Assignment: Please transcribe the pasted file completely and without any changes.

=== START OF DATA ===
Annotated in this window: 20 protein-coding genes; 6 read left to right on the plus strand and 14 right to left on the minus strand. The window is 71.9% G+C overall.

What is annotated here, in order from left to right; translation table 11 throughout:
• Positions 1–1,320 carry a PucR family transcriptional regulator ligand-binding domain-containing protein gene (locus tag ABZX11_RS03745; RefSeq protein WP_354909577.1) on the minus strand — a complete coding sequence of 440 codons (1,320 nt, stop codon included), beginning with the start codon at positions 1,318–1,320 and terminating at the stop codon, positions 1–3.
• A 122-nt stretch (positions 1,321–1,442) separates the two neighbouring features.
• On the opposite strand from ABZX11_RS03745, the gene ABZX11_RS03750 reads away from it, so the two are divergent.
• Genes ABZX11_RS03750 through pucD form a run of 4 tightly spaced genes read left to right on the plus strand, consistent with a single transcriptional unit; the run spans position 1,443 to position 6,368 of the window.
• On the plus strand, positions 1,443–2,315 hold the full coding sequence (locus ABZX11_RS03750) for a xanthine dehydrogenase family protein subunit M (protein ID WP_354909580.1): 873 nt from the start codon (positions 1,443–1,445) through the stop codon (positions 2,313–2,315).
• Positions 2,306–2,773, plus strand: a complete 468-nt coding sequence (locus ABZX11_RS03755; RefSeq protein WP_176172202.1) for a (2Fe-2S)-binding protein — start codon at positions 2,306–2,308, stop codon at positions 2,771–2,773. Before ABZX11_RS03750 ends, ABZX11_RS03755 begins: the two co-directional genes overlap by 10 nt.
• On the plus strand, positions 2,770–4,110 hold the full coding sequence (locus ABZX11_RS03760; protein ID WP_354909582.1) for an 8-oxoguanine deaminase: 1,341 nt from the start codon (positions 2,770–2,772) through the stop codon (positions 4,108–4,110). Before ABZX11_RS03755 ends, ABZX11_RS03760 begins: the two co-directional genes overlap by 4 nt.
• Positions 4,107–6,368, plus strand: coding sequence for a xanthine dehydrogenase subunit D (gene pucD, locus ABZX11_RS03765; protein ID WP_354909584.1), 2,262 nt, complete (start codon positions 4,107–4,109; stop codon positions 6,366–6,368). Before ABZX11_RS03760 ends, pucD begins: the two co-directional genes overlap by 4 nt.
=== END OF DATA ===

Annotated in this window: 20 protein-coding genes; 6 read left to right on the plus strand and 14 right to left on the minus strand. The window is 71.9% G+C overall.

What is annotated here, in order from left to right; translation table 11 throughout:
• Positions 1–1,320 carry a PucR family transcriptional regulator ligand-binding domain-containing protein gene (locus tag ABZX11_RS03745; RefSeq protein WP_354909577.1) on the minus strand — a complete coding sequence of 440 codons (1,320 nt, stop codon included), beginning with the start codon at positions 1,318–1,320 and terminating at the stop codon, positions 1–3.
• A 122-nt stretch (positions 1,321–1,442) separates the two neighbouring features.
• On the opposite strand from ABZX11_RS03745, the gene ABZX11_RS03750 reads away from it, so the two are divergent.
• Genes ABZX11_RS03750 through pucD form a run of 4 tightly spaced genes read left to right on the plus strand, consistent with a single transcriptional unit; the run spans position 1,443 to position 6,368 of the window.
• On the plus strand, positions 1,443–2,315 hold the full coding sequence (locus ABZX11_RS03750) for a xanthine dehydrogenase family protein subunit M (protein ID WP_354909580.1): 873 nt from the start codon (positions 1,443–1,445) through the stop codon (positions 2,313–2,315).
• Positions 2,306–2,773, plus strand: a complete 468-nt coding sequence (locus ABZX11_RS03755; RefSeq protein WP_176172202.1) for a (2Fe-2S)-binding protein — start codon at positions 2,306–2,308, stop codon at positions 2,771–2,773. Before ABZX11_RS03750 ends, ABZX11_RS03755 begins: the two co-directional genes overlap by 10 nt.
• On the plus strand, positions 2,770–4,110 hold the full coding sequence (locus ABZX11_RS03760; protein ID WP_354909582.1) for an 8-oxoguanine deaminase: 1,341 nt from the start codon (positions 2,770–2,772) through the stop codon (positions 4,108–4,110). Before ABZX11_RS03755 ends, ABZX11_RS03760 begins: the two co-directional genes overlap by 4 nt.
• Positions 4,107–6,368, plus strand: coding sequence for a xanthine dehydrogenase subunit D (gene pucD, locus ABZX11_RS03765; protein ID WP_354909584.1), 2,262 nt, complete (start codon positions 4,107–4,109; stop codon positions 6,366–6,368). Before ABZX11_RS03760 ends, pucD begins: the two co-directional genes overlap by 4 nt.